On Monday morning, the news broke that the Pittsburgh Penguins had added another veteran to their lineup, acquiring defenseman Douglas Murray from the San Jose Sharks. Going back the other way was nothing off the current roster, but a significant payment in futurestwo second round picks. Was it a good trade for Pittsburgh, a team clearly gearing up for a Stanley Cup run, and if so, why would the Sharksa team desperately trying to hang on to the final playoff spot in the Westbe willing to make such a move?
The addition of Murray is an interesting one for Pittsburgh. On the positive side of the spectrum, they are adding a big, tough player with a ton of experience in both the regular season and playoffsa take-no-prisoners type who leads the San Jose blue line in both hits and blocked shots. But as there usually is, there is another side to thisas mentioned earlier, San Jose is a team fighting for their playoff lives, so there had to be a reason why they were willing to move out that kind of seemingly desirable player.
The reason is pretty straight forward: Murray is a shadow of what he used to be. He took a step backward last season, and seems to have taken another one this year.
The simplest statistic that illustrates this fact is how the Sharks fare in an average hour of five-on-five play with Murray on the ice versus off the ice. With Murray on the ice, the Sharks average 25 shots to the opposition's 33. With Murray off the ice the Sharks outshoot the other teams 30 to 28. That is a pretty massive swing, and it is particularly unimpressive because Murray's playing a depth rolehe ranks eighth among San Jose defensemen in even strength ice-time and isn't being asked to play a heavy role in the defensive zone. He has actually been on the ice for more offensive zone draws than defensive zone draws at even strength.
It is part of a recent trend with Murray: a steady decrease in responsibility, and a decrease in his ability to handle the assignment he is given. The following chart shows how his even-strength role has diminished in recent years, as well as how the results with him on the ice have fallen off.
The diminishing role of Douglas Murray
There was a time when Murray was facing the toughest available opponents and holding his owna significant achievement for any defenseman. His even strength ice-time has been diminishing, however. After a run as the #2 or #3 defenseman for the Sharks between 2009-11, Murray lost 40 seconds per game last season and fell more than two full minutes this year. The quality of competition he faces has slipped, toohe has fallen from top-pairing opposition to second-pairing opposition and finally to third-pairing opponents this year.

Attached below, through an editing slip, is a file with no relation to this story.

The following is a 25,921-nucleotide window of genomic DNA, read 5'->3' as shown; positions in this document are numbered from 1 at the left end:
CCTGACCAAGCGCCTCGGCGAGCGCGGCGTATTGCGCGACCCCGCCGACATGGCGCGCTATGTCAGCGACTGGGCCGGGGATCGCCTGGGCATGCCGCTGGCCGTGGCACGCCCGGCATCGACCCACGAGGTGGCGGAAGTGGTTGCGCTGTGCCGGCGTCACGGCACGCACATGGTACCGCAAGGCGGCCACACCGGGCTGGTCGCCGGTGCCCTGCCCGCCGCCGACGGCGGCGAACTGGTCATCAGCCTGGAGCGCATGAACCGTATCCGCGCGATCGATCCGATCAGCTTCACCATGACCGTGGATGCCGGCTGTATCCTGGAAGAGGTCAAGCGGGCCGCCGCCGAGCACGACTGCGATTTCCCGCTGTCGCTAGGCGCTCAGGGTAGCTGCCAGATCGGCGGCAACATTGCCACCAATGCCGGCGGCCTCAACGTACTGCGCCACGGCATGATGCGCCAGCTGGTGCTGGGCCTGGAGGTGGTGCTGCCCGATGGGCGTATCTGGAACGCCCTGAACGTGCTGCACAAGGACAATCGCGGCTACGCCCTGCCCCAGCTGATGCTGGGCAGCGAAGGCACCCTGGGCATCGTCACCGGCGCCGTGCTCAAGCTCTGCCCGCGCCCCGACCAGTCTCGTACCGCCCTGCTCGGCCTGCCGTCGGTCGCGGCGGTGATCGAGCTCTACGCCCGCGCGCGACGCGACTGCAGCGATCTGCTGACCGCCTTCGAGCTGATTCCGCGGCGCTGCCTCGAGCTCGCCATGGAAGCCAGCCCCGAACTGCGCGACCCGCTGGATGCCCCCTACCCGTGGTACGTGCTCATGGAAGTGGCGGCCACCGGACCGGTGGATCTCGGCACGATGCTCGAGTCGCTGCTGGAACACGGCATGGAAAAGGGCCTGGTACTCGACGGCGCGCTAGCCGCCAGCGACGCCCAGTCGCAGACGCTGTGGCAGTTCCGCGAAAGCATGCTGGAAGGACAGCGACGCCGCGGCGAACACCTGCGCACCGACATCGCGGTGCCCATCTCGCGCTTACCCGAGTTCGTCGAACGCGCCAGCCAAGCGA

Unfortunately for the Sharks, the reduction in ice-time wasn't stopping the bleeding. Murray's Corsi number (a combination of shots, missed shots, and blocked shots for and against, adjusted for team strength) was excellent in those first two yearsjust slightly in the red relative to the team average in a very difficult role. But it fell sharply in 2011-12, and the downward trend has continued this season despite lessened responsibilities. Murray has a formidable reputation, and for good reason, but he simply hasn't been that player since 2010-11.
Another factor is Murray's contract status. As a pending unrestricted free agent, he is a pure rental player. Pittsburgh paid for a player they think can help them win in the here and now. There is no guarantee he continues with the team beyond the end of this season.
In light of all that, it is easy to see why San Jose would jump at the opportunity to move Murray, even without getting anything to help their current run. They had a pending unrestricted free agent who had proven incapable of handling even a third-pairing role with the club, and here was an Eastern Conference team willing to give them two decent draft picks in trade. The loss of Murray could reasonably be assumed to be a small one; in fact, if the Sharks so desire, they can almost certainly get a player for that same role in exchange for only one of the picks that they acquired from Pittsburgh. Even with the typically inflated prices for veterans around the trade deadline, this was a big overpay by the Penguins and general manager Doug Wilson would have been foolish not to take them up on their offer.
It is the kind of trade that should give hope to every team trying to offload a struggling veteran between now and the NHL trade deadline.
Jonathan Willis is an author of Hockey Prospectus.
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